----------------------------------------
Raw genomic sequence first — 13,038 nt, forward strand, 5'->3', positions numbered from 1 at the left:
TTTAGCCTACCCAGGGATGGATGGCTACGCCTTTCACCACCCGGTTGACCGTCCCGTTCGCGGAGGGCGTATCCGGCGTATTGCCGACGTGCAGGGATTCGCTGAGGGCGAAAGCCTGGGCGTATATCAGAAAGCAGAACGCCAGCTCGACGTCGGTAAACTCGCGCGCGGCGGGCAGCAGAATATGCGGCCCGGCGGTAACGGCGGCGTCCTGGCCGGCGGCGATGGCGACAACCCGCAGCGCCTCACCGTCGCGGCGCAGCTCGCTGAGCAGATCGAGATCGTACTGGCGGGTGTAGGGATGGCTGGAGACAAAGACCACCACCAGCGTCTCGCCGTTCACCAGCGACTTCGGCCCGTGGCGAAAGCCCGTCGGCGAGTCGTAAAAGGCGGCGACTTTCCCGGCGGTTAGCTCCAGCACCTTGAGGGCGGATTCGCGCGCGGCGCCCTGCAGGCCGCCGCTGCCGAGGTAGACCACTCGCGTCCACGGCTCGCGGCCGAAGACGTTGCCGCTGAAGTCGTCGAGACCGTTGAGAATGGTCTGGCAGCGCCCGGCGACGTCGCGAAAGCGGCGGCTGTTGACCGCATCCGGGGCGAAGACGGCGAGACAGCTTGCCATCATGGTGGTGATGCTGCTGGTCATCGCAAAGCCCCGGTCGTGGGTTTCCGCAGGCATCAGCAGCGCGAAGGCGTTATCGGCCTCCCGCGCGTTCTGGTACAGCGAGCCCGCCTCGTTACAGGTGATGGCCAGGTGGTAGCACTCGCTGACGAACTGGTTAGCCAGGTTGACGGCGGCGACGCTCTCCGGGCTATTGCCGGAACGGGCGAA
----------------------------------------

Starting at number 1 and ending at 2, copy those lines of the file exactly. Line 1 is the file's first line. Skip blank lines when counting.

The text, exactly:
Raw genomic sequence first — 13,038 nt, forward strand, 5'->3', positions numbered from 1 at the left:
TTTAGCCTACCCAGGGATGGATGGCTACGCCTTTCACCACCCGGTTGACCGTCCCGTTCGCGGAGGGCGTATCCGGCGTATTGCCGACGTGCAGGGATTCGCTGAGGGCGAAAGCCTGGGCGTATATCAGAAAGCAGAACGCCAGCTCGACGTCGGTAAACTCGCGCGCGGCGGGCAGCAGAATATGCGGCCCGGCGGTAACGGCGGCGTCCTGGCCGGCGGCGATGGCGACAACCCGCAGCGCCTCACCGTCGCGGCGCAGCTCGCTGAGCAGATCGAGATCGTACTGGCGGGTGTAGGGATGGCTGGAGACAAAGACCACCACCAGCGTCTCGCCGTTCACCAGCGACTTCGGCCCGTGGCGAAAGCCCGTCGGCGAGTCGTAAAAGGCGGCGACTTTCCCGGCGGTTAGCTCCAGCACCTTGAGGGCGGATTCGCGCGCGGCGCCCTGCAGGCCGCCGCTGCCGAGGTAGACCACTCGCGTCCACGGCTCGCGGCCGAAGACGTTGCCGCTGAAGTCGTCGAGACCGTTGAGAATGGTCTGGCAGCGCCCGGCGACGTCGCGAAAGCGGCGGCTGTTGACCGCATCCGGGGCGAAGACGGCGAGACAGCTTGCCATCATGGTGGTGATGCTGCTGGTCATCGCAAAGCCCCGGTCGTGGGTTTCCGCAGGCATCAGCAGCGCGAAGGCGTTATCGGCCTCCCGCGCGTTCTGGTACAGCGAGCCCGCCTCGTTACAGGTGATGGCCAGGTGGTAGCACTCGCTGACGAACTGGTTAGCCAGGTTGACGGCGGCGACGCTCTCCGGGCTATTGCCGGAACGGGCGAA